The biggest advice we can give to aspiring devs right now is just: make the game you can finish. It’s always great to shoot for the stars – in a way that’s what we’re doing – but it’s even more important that you end production with a game that ships. For us, that means approaching the mechanics and art in a very iterative way that allows us to learn, execute, iterate, and streamline the different production threads in the studio. It also means being able to acquiesce the very real limitations of time, money, and ability when approaching some of our more grandiose ideas for the game. We are ultimately judged on the work we show, and if the game never ships we have nothing upon which to build on.

Where about on the Internet can people find you?

While we have a website and blog, we are also very active in a few gaming communities that I’ll include below. In fact the majority of our fanbase game from these gaming communities – mostly gamers who are really into the sort of game we are developing that they are willing to hear us out and check out the game.

Game Website: http://forgedofblood.com/

Studio Website: http://criticalforge.com/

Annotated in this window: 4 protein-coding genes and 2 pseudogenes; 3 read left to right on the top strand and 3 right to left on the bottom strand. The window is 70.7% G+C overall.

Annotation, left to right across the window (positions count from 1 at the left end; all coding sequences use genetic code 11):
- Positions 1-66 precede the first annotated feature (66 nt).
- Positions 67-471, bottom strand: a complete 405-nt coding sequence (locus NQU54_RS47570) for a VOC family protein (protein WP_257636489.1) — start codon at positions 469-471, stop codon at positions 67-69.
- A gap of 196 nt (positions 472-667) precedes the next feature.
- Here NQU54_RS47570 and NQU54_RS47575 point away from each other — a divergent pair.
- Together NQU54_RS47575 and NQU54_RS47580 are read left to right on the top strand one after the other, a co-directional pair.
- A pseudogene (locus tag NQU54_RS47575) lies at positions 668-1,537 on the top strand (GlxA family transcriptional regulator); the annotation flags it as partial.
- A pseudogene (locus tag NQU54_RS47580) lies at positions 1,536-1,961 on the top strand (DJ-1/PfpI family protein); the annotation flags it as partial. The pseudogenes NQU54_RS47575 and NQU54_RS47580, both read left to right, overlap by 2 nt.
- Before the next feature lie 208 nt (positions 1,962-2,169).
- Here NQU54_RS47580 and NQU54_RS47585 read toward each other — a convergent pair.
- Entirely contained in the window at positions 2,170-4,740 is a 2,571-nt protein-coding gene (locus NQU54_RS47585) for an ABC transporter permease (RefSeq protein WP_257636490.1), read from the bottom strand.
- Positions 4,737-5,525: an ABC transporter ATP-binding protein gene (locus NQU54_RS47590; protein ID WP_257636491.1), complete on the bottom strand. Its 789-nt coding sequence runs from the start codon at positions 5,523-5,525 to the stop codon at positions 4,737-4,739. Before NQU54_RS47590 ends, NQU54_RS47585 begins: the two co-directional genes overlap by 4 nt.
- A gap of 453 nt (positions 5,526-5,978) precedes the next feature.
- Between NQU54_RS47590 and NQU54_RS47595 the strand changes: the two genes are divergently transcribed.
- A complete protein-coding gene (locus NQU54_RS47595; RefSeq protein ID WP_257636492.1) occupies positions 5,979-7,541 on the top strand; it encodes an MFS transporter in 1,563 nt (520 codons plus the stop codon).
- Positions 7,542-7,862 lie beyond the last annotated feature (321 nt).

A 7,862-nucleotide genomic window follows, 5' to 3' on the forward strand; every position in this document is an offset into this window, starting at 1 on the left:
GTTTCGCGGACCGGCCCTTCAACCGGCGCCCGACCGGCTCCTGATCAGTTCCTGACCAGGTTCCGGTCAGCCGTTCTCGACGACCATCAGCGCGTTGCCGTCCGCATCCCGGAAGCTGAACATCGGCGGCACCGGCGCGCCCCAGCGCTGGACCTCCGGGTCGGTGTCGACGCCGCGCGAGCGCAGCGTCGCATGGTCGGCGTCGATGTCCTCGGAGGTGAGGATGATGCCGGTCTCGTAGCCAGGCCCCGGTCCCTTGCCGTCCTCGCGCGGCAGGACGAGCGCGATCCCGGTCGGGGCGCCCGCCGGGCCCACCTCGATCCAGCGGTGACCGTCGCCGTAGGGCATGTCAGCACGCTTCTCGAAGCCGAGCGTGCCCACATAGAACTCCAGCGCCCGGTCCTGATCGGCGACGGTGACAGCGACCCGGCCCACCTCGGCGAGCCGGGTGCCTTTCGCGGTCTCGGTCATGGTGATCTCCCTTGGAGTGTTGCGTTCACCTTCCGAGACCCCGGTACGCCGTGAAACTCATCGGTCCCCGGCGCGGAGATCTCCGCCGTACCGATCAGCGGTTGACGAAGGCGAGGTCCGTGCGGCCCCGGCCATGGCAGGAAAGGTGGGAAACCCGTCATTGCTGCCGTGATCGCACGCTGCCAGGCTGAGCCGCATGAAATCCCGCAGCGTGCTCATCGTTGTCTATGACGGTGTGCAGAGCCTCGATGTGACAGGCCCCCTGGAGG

Kickstarter Campaign: https://www.kickstarter.com/projects/criticalforge/forged-of-blood

Neogaf Thread:

http://www.neogaf.com/forum/showthread.php?p=233027883#post233027883

RPGCodex Thread: http://www.rpgcodex.net/forums/index.php?threads/forged-of-blood-turn-based-tactical-rpg-kickstarter-live.111536/

Facebook: https://www.facebook.com/fobthegame

Twitter: https://twitter.com/ForgedOfBlood

Do you have anything else to add?

I think we’d like to take this time to just express our gratitude at the amount of love we’ve gotten from our fans so far. We’d also like take the time to plead our case to the many skeptics out there.

Forged of Blood is an ambitious project for us – for anyone really – but we’ve approached it every step of the way with the sort of pragmatism that we truly believe will result in a game many will enjoy. We’ve taken a huge risk in trying to alleviate the risks to the consumer and we hope that that you will judge us by the work we show. We’ve put everything we have into this game and we will see it through, though we are on Kickstarter for a reason. We need those funds to truly elevate the game to be what we know it can be, but no matter the outcome Forged of Blood will be completed.

Thank you so much for this interview, and please never hesitate to reach out to us!

I would also like to take the time to thank Igor for providing such an in-dept insight into the game, and to wish him and the team best of luck with the title, and the Kickstarter campaign. Forged of Blood looks very much on par, if not better than, many of the other RTS games I saw at EGX Rezzed, and I would recommend any readers check out their Kickstarter page.